Like so many of you, I'm outraged by the killing of two black men in Baton Rouge and St. Paul. I'm also grieving the five officers killed while protecting protestors in Dallas.
These deaths leave me feeling a complex mix of outrage and urgency coupled with the painful knowledge that ending violence and racial bias will be a long, slow process.
I don't have easy answers. But I believe as a first step, I can acknowledge the reality within which so many of our children live. And how the toxic mix of racism and violence affects them.
Violence is not new in the lives of the District's children. The youth we work with at Children's Law Center are overwhelmingly African American and living in poverty. They grow up as witnesses to and sometimes victims themselves of violence at home and in our streets. Often, these children have loving and caring parents who struggle to protect them from the dangers that come with extreme poverty, homelessness and crime. Many grow up believing adults can't keep them safe.
These same children have witnessed the recent events unfolding around the country and the many similar tragedies before that. When they see violence by police against adults who they may identify with -- or learn the courts don't always provide justice to families -- they are learning the lesson that as black children, no one can keep them safe.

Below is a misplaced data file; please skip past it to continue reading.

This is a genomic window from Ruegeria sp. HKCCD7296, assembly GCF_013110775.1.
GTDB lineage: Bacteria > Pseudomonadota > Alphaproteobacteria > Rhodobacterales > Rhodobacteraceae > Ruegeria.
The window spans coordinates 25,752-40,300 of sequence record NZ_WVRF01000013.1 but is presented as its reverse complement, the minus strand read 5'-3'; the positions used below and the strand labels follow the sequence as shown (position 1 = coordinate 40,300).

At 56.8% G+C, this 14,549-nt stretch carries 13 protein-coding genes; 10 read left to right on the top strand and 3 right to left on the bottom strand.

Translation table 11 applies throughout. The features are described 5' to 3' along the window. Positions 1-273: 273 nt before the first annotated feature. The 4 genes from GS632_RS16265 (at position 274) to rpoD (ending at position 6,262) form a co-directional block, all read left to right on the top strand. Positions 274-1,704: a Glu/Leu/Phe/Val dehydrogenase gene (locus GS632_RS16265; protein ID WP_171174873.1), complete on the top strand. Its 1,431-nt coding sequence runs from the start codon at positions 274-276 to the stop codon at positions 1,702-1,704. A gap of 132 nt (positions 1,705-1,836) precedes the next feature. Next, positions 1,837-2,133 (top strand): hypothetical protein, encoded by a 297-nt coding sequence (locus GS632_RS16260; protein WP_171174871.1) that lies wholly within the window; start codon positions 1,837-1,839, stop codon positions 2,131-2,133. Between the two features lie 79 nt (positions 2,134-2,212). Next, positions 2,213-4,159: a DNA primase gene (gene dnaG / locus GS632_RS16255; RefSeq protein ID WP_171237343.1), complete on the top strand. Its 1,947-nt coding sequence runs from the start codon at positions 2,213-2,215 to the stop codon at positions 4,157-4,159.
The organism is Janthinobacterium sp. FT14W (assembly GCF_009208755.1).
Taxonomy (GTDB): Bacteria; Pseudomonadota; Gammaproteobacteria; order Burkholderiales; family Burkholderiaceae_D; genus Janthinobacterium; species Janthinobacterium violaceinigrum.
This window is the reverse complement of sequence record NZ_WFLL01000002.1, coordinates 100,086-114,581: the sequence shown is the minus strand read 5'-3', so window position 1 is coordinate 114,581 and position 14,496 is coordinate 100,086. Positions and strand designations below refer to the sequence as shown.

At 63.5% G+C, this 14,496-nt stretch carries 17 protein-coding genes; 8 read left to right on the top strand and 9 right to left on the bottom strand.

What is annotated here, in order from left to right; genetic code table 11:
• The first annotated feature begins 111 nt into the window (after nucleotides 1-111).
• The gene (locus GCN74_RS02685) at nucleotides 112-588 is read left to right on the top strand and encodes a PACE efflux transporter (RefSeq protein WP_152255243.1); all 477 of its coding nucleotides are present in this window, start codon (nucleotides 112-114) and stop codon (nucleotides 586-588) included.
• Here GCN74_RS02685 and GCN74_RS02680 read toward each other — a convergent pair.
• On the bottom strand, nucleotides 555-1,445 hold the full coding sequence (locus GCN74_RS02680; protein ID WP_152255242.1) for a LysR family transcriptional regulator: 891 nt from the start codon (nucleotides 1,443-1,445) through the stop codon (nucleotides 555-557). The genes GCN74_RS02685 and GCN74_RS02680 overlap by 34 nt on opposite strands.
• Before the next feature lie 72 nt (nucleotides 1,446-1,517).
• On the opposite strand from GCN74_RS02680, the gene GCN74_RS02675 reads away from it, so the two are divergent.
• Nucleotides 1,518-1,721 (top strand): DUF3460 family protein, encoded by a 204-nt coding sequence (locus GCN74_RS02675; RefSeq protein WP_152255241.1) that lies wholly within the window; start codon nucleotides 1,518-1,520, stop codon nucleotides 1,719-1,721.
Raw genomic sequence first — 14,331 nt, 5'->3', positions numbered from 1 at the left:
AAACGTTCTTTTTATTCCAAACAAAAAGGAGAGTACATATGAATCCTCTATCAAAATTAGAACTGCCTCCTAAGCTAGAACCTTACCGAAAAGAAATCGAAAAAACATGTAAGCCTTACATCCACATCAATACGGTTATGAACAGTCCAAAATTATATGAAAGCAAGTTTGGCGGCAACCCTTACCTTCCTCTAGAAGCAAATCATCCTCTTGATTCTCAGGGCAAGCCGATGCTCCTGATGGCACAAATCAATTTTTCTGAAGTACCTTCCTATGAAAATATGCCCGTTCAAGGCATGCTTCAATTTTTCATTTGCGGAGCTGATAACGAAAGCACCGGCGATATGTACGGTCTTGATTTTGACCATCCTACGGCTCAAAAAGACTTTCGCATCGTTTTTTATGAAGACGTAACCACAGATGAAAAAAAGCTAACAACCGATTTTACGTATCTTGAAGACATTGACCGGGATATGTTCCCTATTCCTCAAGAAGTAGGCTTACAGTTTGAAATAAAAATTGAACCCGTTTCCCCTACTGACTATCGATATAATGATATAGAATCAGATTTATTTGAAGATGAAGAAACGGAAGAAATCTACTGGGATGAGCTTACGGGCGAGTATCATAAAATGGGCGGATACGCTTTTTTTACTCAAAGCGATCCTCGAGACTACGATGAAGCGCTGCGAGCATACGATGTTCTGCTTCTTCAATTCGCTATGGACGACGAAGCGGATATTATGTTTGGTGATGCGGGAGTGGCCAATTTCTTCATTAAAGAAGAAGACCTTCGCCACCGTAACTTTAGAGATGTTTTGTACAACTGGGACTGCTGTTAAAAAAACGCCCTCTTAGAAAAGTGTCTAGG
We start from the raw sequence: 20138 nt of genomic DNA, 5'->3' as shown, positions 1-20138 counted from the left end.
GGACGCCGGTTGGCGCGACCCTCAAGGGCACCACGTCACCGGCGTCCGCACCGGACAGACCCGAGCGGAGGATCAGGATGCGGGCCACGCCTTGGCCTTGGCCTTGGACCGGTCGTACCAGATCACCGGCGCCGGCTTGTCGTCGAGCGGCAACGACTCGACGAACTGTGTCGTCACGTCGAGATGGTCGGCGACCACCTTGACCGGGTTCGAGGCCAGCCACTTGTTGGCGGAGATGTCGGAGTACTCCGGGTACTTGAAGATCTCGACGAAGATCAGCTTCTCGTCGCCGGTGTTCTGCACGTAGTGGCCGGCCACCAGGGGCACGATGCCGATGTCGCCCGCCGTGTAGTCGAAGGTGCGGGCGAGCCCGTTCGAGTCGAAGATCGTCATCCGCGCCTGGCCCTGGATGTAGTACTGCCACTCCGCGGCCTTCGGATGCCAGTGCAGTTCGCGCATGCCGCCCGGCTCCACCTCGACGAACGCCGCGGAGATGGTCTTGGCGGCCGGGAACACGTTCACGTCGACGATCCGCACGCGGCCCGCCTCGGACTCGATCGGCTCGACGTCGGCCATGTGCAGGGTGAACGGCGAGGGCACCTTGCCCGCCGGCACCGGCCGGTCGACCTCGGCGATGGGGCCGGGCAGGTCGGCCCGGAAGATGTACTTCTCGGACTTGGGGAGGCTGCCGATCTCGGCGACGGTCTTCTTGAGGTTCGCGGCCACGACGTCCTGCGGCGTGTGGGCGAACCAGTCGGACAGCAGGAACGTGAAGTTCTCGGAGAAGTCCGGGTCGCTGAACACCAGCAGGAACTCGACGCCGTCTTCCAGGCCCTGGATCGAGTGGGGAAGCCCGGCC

To speak about the impact of racism on a child's life can feel very abstract. Maybe it will help to share the words of a 10-year-old boy who is one of our clients. The day after Trayvon Martin's killer was acquitted in Florida several years ago, he asked: "Does this mean they can shoot me too?"
But children don't have to watch TV to feel the effects of racism. Young people of color -- especially African American children -- are lagging behind in DC schools and get suspended at disproportionately higher rates than their peers, even as young as 5 years old. They are swept up into the school-to-prison pipeline. They experience more violence and are more likely to die at a younger age.
The truth is the tragic deaths of Alton Sterling and Philando Castile have been felt by more than their families. Their deaths touched a nerve that is already raw for so many of our young clients -- and for many other Americans, including me.
It is making too many of us question whether it is true that the arc of the moral universe is long, but bends toward justice.
Children's Law Center's staff are young men and women who spend each and every day helping children find their own power. They work to ameliorate the impact of violence on young lives. They witness the daily impact of America's long history of racism on children and families who are struggling to survive here in DC.
Despite being on the front lines of violence every day, so many of my colleagues were rocked to their core by these recent shootings. It is for them and our children that I feel the need to speak.
What needs to be said is this: black lives matter. Every death is a tragedy but the numbers of black men and women who are shot in our country is an outrage. An injustice that resonates backward to Jim Crow, to lynchings and to slavery. And it reverberates into the future in the lives of children who are trying to decide whether their lives matter and whether they have a place in our community.
I do believe that although the moral arc of the universe is long, speaking up and saying that black lives matter helps it bend toward justice.